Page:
Hospital-based Provider Counseling and Testing Improves Access to HIV Testing and Counseling Services at Hospitals

Hospital-based provider initiated testing and counselling (PITC) is not entirely a new practice in Uganda. Unlike voluntary and diagnostic HIV counselling and testing methods, PITC integrates HIV counselling and testing into routine health care services at every service delivery point. Increasing the use of this approach, which has not been optimally utilized, will contribute to the Ministry of Health efforts to scale-up HIV counseling and testing services across the country. 

The USAID SUSTAIN project supports efforts to increase accessibility and utilization of HIV counselling and testing services at Regional Referral and General Hospitals. Between November 2012 and March 2013, SUSTAIN, together  with the Ministry of Health trainers and selected hospital laboratory staff, trained at least 400 health workers in PITC at 16 supported hospitals. Participants included nurses, records staff, clinicians, lab staff and counselors.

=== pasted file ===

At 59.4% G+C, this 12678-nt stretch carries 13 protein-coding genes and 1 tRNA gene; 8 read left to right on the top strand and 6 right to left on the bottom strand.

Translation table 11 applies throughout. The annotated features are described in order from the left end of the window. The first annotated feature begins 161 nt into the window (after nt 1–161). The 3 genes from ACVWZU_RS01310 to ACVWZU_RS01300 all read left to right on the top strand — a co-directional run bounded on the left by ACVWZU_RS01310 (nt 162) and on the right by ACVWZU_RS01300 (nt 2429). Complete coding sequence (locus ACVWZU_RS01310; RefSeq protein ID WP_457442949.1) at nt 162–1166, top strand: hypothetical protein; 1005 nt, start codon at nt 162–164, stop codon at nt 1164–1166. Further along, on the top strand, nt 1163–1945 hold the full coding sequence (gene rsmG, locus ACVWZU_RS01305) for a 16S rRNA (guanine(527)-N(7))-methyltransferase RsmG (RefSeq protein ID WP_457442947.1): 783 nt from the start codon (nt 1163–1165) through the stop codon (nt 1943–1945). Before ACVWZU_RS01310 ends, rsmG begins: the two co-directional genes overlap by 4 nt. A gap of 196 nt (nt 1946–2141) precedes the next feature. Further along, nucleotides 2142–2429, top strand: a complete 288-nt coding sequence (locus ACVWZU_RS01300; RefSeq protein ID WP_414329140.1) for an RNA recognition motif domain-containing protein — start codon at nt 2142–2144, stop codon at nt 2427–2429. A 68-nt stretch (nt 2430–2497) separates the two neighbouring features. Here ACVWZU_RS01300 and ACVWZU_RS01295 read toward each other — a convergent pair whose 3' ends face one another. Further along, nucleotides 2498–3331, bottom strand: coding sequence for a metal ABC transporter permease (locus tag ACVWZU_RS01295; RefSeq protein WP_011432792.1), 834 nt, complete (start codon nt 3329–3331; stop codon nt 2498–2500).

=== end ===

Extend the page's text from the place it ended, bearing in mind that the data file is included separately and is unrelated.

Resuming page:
“I avoided participating in Provider Initiated Testing and Counselling activities, because I did not have the knowledge and skills to offer services. This training has empowered me to offer HCT services,   and this will be shown by the HCT performance report from my unit” Out Patient Department unit In Charge Lira Hospital. 

Participants learn to test blood samples
Above; some of the participants that attended the lira training on PITC during a practical session

Group discussions and presentations, role plays, question and answer sessions, mini lectures and actual practice of knowledge and skills with clients at the health care service areas were some of the methods trainers used to impart knowledge. Participants also underwent through pre and post assessment exercises. The trainings produced quick results; for example, quarterly performance for HIV counselling and testing at Lira Regional Referral Hospital increased from 719 clients in October to December 2012 to 4,781 clients in January to March 2013 following the training conducted in January 2013.

As a result of increased access to counselling and testing services through provision of PITC, the number of patients accessing HIV counselling and testing services is expected to increase for supported hospitals.

 

Written By; Julian Natukunda, Communications Specialist, Rose Nasaba, HIV Psychological Support and Counselling Technical Advisor, Kellen Tumuhairwe Baguma, HIV Counselling and Testing Program Officer -URC SUSTAIN project